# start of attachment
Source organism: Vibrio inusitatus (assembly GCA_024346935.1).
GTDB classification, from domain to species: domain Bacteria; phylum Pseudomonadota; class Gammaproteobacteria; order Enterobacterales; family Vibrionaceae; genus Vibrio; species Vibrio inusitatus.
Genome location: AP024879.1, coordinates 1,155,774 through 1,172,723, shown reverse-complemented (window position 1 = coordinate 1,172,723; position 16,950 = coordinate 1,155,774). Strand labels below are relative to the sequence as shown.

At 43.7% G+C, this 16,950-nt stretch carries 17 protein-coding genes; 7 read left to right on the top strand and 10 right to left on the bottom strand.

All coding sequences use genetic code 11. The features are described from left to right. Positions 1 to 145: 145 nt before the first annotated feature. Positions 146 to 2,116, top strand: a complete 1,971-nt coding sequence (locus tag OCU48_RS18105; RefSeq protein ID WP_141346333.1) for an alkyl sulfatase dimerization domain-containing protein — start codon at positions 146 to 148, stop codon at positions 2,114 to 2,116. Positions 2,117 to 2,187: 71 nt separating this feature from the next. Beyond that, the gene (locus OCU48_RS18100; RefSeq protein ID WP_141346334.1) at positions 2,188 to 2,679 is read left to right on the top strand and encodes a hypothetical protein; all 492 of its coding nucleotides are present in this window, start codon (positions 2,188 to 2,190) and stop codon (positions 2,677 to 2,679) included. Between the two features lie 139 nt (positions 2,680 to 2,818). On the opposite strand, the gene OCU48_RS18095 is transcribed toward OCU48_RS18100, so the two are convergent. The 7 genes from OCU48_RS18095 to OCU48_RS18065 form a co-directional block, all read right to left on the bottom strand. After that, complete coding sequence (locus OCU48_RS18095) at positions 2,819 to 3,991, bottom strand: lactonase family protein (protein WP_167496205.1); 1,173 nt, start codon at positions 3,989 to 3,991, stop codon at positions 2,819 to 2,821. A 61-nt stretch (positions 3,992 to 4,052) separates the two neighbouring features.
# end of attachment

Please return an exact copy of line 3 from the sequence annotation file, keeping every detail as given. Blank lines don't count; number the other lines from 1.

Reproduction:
Genome location: AP024879.1, coordinates 1,155,774 through 1,172,723, shown reverse-complemented (window position 1 = coordinate 1,172,723; position 16,950 = coordinate 1,155,774). Strand labels below are relative to the sequence as shown.